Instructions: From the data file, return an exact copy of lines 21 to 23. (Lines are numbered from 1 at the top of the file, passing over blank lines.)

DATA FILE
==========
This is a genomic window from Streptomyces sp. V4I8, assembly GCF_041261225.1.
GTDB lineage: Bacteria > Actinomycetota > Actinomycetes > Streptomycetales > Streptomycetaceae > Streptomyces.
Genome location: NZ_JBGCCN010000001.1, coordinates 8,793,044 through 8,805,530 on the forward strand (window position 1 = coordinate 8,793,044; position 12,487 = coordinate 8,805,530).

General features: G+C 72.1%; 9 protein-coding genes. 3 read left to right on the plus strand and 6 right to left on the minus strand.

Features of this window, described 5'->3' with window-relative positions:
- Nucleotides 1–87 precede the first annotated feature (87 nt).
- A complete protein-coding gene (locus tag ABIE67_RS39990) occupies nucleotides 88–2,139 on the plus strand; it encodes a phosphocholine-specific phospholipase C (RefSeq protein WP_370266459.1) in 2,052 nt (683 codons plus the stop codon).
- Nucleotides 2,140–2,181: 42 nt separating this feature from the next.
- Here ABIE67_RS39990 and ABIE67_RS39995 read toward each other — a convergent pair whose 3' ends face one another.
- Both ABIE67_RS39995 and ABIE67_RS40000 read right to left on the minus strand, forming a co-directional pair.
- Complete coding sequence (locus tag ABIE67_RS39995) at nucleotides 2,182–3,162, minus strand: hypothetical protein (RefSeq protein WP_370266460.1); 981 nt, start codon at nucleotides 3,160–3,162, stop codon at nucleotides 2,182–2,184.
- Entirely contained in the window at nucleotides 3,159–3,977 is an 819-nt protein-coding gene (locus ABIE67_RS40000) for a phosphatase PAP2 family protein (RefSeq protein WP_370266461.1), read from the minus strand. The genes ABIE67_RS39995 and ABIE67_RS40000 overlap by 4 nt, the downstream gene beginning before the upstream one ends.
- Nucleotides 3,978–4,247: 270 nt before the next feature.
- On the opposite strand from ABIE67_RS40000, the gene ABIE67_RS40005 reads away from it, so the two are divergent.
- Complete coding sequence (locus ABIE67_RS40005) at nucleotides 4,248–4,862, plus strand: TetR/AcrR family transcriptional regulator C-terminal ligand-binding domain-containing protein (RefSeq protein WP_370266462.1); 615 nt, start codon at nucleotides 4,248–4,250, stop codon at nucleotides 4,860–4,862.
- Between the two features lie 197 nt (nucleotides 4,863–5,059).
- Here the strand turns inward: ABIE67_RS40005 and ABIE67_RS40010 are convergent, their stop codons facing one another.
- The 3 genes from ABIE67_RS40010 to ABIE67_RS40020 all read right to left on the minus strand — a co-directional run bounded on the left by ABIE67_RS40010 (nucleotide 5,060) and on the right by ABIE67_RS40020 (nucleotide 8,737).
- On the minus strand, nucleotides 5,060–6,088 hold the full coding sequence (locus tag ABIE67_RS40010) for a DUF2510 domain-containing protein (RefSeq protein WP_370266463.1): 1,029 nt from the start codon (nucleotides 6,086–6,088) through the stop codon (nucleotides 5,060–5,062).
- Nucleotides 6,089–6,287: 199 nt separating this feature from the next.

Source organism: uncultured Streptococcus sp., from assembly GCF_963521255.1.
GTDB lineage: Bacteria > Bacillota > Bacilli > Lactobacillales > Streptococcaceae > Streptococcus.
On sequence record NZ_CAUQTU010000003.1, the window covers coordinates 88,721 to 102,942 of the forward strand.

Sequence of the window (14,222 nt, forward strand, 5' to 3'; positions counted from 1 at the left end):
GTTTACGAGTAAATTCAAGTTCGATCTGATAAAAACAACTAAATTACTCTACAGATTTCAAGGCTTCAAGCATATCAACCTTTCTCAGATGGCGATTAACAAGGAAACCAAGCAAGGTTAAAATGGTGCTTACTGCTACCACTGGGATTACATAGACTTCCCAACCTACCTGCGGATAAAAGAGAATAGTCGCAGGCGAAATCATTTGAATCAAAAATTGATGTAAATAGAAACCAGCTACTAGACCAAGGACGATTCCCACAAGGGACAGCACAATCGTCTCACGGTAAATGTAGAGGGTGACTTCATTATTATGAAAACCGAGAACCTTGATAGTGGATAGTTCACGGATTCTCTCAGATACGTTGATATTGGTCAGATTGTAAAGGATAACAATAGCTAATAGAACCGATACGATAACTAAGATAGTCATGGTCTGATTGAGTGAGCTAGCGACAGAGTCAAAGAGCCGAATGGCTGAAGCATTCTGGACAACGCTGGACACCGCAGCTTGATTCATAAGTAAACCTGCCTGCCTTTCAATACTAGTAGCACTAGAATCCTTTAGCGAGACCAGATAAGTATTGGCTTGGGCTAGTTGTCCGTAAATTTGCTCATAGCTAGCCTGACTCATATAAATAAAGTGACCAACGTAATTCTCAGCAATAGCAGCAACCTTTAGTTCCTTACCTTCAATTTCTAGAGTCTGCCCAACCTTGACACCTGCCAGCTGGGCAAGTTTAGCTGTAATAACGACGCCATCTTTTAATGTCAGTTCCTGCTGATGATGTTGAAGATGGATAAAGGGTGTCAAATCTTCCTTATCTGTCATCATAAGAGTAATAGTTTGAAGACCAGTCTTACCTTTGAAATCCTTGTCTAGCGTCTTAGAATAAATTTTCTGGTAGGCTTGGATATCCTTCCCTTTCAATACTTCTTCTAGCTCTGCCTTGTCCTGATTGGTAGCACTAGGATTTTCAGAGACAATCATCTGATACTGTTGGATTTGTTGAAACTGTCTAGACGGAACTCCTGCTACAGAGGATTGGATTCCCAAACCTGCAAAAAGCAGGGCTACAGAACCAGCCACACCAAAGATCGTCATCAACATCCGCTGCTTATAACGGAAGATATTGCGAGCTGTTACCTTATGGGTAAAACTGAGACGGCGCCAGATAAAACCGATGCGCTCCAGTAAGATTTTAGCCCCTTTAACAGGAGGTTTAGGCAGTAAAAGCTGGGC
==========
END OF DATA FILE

Source organism: uncultured Streptococcus sp., from assembly GCF_963521255.1.
GTDB lineage: Bacteria > Bacillota > Bacilli > Lactobacillales > Streptococcaceae > Streptococcus.
On sequence record NZ_CAUQTU010000003.1, the window covers coordinates 88,721 to 102,942 of the forward strand.